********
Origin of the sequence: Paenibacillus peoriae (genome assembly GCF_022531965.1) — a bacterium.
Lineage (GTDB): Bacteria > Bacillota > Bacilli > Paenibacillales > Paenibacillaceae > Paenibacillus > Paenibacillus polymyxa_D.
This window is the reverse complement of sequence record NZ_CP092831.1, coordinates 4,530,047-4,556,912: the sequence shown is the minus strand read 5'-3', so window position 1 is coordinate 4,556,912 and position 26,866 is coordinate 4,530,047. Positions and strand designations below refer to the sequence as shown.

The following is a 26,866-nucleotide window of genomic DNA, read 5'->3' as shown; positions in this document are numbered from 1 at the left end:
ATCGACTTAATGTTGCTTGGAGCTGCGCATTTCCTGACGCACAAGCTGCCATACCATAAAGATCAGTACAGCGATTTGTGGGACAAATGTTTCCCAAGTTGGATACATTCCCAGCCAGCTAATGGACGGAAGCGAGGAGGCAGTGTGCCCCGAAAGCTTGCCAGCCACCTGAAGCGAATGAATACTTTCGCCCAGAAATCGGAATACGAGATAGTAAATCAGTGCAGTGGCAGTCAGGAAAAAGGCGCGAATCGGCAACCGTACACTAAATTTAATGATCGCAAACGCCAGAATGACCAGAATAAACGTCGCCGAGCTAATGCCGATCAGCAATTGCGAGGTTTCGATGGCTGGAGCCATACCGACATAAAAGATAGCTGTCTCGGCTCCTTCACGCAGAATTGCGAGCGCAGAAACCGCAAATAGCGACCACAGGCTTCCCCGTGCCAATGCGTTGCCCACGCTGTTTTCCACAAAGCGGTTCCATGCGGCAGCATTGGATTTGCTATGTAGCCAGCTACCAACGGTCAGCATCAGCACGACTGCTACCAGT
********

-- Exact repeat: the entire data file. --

Origin of the sequence: Paenibacillus peoriae (genome assembly GCF_022531965.1) — a bacterium.
Lineage (GTDB): Bacteria > Bacillota > Bacilli > Paenibacillales > Paenibacillaceae > Paenibacillus > Paenibacillus polymyxa_D.
This window is the reverse complement of sequence record NZ_CP092831.1, coordinates 4,530,047-4,556,912: the sequence shown is the minus strand read 5'-3', so window position 1 is coordinate 4,556,912 and position 26,866 is coordinate 4,530,047. Positions and strand designations below refer to the sequence as shown.

The following is a 26,866-nucleotide window of genomic DNA, read 5'->3' as shown; positions in this document are numbered from 1 at the left end:
ATCGACTTAATGTTGCTTGGAGCTGCGCATTTCCTGACGCACAAGCTGCCATACCATAAAGATCAGTACAGCGATTTGTGGGACAAATGTTTCCCAAGTTGGATACATTCCCAGCCAGCTAATGGACGGAAGCGAGGAGGCAGTGTGCCCCGAAAGCTTGCCAGCCACCTGAAGCGAATGAATACTTTCGCCCAGAAATCGGAATACGAGATAGTAAATCAGTGCAGTGGCAGTCAGGAAAAAGGCGCGAATCGGCAACCGTACACTAAATTTAATGATCGCAAACGCCAGAATGACCAGAATAAACGTCGCCGAGCTAATGCCGATCAGCAATTGCGAGGTTTCGATGGCTGGAGCCATACCGACATAAAAGATAGCTGTCTCGGCTCCTTCACGCAGAATTGCGAGCGCAGAAACCGCAAATAGCGACCACAGGCTTCCCCGTGCCAATGCGTTGCCCACGCTGTTTTCCACAAAGCGGTTCCATGCGGCAGCATTGGATTTGCTATGTAGCCAGCTACCAACGGTCAGCATCAGCACGACTGCTACCAGT